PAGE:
Modified Alvarado Scoring System as a diagnostic tool for Acute Appendicitis at Bugando Medical Centre, Mwanza, Tanzania
- Equal contributors
1 Department of Surgery, Weill-Bugando University Collages of Health Sciences, P.O. Box 1464, Mwanza, Tanzania
2 Department of Pathology, Weill-Bugando University Collages of Health Sciences, P.O. Box 1464, Mwanza, Tanzania
BMC Surgery 2011, 11:4 doi:10.1186/1471-2482-11-4Published: 17 February 2011
Decision-making in patients with acute appendicitis poses a diagnostic challenge worldwide, despite much advancement in abdominal surgery. The Modified Alvarado Scoring System (MASS) has been reported to be a cheap and quick diagnostic tool in patients with acute appendicitis. However, differences in diagnostic accuracy have been observed if the scores were applied to various populations and clinical settings. The purpose of this study was to evaluate the diagnostic value of Modified Alvarado Scoring System in patients with acute appendicitis in our setting.
A cross-sectional study involving all patients suspected to have acute appendicitis at Bugando Medical Centre over a six-month period between November 2008 and April 2009 was conducted. All patients who met the inclusion criteria were consecutively enrolled in the study. They were evaluated on admission using the MASS to determine whether they had acute appendicitis or not. All patients underwent appendicectomy according to the hospital protocol. The decision to operate was the prerogative of the surgeon or surgical resident based on overall clinical judgment and not the MASS. The diagnosis was confirmed by histopathological examination. Data was collected using a pre-tested coded questionnaire and analyzed using SPSS statistical computer software.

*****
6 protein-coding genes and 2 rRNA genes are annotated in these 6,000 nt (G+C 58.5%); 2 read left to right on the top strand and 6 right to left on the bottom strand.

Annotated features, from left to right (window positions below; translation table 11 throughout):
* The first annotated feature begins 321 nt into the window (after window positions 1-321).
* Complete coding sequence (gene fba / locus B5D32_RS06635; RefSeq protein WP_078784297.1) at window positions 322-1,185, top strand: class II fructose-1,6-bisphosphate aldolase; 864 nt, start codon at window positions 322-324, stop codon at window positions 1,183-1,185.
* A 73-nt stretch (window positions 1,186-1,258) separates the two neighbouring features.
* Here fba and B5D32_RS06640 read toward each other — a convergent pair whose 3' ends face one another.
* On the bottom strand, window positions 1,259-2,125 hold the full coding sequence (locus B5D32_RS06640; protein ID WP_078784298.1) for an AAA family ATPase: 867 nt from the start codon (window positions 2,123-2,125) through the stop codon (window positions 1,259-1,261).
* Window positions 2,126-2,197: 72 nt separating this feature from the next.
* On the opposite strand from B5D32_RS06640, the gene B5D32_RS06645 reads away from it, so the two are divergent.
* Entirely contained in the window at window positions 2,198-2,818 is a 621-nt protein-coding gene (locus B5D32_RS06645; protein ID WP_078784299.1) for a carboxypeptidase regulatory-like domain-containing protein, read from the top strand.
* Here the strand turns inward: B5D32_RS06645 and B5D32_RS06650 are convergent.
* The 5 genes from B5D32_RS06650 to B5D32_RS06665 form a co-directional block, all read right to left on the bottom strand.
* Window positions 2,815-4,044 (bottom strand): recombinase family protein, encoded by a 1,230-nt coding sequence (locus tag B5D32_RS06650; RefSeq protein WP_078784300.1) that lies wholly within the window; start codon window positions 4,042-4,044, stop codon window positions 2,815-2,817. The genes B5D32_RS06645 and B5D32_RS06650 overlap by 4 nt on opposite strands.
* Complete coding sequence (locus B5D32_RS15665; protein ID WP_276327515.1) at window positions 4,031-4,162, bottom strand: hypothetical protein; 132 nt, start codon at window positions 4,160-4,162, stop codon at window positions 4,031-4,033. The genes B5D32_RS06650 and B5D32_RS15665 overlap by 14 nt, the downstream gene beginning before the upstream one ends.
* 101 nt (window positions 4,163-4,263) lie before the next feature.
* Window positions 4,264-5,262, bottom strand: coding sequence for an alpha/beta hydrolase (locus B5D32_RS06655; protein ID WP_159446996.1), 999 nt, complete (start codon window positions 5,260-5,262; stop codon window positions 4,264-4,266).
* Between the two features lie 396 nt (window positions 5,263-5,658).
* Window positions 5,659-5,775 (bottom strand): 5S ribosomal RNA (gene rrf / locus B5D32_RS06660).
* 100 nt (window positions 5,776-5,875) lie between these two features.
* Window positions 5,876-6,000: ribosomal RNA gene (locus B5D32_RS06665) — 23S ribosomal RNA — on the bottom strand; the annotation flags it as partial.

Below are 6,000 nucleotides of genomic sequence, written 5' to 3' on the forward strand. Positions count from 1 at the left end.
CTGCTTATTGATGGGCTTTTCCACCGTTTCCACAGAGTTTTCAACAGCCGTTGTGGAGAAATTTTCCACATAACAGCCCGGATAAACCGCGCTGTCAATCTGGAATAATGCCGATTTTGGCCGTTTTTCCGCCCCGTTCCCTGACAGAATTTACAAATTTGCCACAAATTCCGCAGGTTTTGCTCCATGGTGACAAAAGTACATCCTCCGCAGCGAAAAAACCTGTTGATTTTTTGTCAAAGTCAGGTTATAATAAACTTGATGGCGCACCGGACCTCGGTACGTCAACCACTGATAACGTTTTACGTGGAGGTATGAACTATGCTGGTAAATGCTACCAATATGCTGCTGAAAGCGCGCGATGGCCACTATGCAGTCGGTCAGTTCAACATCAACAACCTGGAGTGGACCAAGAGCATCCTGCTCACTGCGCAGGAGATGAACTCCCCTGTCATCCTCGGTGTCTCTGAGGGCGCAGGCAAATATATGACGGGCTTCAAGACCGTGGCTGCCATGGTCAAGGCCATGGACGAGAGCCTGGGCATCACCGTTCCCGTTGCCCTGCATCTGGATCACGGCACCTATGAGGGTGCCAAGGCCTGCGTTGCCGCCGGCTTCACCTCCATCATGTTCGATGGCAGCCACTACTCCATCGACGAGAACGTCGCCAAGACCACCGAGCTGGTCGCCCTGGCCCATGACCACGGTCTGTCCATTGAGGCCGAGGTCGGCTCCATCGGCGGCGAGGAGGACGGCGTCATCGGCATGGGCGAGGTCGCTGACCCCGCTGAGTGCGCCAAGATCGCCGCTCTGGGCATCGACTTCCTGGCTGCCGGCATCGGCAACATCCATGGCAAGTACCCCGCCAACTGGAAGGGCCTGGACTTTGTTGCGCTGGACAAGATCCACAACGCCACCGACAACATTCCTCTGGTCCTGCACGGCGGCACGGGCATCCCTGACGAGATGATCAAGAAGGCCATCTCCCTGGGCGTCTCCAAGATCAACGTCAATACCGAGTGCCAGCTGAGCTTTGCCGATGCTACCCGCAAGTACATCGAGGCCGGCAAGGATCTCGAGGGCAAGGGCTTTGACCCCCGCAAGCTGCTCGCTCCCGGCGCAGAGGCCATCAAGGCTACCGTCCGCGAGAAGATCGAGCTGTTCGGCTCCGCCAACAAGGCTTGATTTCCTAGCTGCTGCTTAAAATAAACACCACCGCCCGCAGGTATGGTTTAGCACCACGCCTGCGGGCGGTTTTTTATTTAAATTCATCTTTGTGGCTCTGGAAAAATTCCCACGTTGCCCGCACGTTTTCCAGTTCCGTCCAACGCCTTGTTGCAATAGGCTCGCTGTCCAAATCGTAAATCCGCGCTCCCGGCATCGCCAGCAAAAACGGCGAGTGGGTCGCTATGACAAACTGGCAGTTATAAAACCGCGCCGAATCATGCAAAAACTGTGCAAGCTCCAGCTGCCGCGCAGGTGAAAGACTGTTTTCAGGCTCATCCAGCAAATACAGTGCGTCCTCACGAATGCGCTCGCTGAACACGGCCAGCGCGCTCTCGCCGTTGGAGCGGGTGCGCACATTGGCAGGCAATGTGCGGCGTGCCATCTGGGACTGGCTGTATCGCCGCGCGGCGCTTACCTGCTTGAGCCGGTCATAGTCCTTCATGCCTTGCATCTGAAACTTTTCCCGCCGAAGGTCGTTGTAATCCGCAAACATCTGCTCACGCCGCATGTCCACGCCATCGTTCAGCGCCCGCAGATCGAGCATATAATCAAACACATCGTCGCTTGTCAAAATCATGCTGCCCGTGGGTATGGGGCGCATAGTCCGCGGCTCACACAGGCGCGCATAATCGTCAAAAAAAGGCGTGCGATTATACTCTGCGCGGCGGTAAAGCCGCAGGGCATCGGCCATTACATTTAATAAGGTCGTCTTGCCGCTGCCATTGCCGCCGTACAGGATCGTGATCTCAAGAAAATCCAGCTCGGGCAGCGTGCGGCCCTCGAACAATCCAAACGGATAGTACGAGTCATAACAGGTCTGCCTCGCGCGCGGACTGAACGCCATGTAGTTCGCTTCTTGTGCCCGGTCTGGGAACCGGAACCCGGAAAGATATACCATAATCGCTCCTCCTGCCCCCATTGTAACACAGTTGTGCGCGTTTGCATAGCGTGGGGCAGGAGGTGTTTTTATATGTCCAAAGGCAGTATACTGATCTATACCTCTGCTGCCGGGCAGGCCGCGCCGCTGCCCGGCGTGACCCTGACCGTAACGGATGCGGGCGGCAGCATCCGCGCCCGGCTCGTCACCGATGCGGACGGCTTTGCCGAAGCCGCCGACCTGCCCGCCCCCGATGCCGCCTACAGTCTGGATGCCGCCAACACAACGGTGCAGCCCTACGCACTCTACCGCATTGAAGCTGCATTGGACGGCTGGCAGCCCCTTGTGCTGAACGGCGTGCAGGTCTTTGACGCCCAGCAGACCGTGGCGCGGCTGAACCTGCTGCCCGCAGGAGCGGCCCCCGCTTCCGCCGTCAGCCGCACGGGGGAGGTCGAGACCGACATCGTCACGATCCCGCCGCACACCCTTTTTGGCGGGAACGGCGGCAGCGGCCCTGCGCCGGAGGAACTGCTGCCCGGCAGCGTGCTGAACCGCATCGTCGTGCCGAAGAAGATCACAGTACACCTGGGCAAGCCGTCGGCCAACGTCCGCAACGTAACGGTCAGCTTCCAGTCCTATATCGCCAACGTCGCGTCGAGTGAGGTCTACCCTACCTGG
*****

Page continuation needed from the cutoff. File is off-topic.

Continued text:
A total number of 127 patients were studied. Their ages ranged from eight to 76 years (mean 29.64 ± 12.97). There were 37 (29.1%) males and 90 (70.9%) females (M: F = 1:2.4). All patients in this study underwent appendicectomy. The perforation rate was 9.4%. Histopathological examination confirmed appendicitis in 85 patients (66.9%) and the remaining 42 patients had normal appendix giving a negative appendicectomy rate of 33.1% (26.8% for males and 38.3% for females). The sensitivity and specificity of MASS in this study were 94.1% (males 95.8% and females 88.3%) and 90.4% (males 92.9% and females 89.7%) respectively. The Positive Predictive Value and Negative Predictive Value were 95.2% (males 95.5% and females 90.6%) and 88.4% (males 89.3% and females 80.1%) respectively. The accuracy of MASS was 92.9% (males 91.5% and females 87.6%).
The study shows that use of MASS in patients suspected to have acute appendicitis provides a high degree of diagnostic accuracy and can be employed at Bugando Medical Centre to improve the diagnostic accuracy of acute appendicitis and subsequently reduces negative appendicectomy and complication rates. However, additional investigations may be required to confirm the diagnosis in case of atypical presentation.